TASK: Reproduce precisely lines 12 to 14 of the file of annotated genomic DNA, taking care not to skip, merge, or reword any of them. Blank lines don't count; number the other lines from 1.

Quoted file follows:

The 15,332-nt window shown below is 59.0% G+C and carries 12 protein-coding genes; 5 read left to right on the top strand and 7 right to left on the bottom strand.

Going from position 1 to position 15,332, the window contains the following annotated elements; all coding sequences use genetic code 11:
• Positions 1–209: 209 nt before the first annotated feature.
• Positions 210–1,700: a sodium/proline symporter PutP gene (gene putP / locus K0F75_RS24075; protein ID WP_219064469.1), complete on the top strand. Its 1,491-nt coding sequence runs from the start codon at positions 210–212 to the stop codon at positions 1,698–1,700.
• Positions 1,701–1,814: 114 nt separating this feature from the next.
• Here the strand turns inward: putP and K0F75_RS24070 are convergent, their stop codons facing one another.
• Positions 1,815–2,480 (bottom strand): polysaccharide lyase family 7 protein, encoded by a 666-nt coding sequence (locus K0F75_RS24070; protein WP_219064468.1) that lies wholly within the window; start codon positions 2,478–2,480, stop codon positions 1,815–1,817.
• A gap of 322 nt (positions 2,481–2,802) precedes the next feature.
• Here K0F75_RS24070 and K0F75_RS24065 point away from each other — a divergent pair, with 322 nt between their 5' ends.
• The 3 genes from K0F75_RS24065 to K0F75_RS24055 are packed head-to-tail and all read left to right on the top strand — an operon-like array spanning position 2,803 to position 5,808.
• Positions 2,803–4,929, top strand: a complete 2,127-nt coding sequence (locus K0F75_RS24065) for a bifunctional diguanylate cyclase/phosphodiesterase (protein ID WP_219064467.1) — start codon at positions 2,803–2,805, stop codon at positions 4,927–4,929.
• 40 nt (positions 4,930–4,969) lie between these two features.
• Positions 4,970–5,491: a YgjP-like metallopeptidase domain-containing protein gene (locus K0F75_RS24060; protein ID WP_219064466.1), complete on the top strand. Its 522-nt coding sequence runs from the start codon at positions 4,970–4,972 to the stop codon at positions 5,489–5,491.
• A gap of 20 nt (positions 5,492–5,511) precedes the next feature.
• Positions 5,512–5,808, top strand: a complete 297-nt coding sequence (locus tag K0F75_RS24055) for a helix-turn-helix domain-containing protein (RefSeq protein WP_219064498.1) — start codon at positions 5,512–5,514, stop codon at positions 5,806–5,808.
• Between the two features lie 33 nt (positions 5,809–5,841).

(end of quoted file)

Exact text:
• 40 nt (positions 4,930–4,969) lie between these two features.
• Positions 4,970–5,491: a YgjP-like metallopeptidase domain-containing protein gene (locus K0F75_RS24060; protein ID WP_219064466.1), complete on the top strand. Its 522-nt coding sequence runs from the start codon at positions 4,970–4,972 to the stop codon at positions 5,489–5,491.
• A gap of 20 nt (positions 5,492–5,511) precedes the next feature.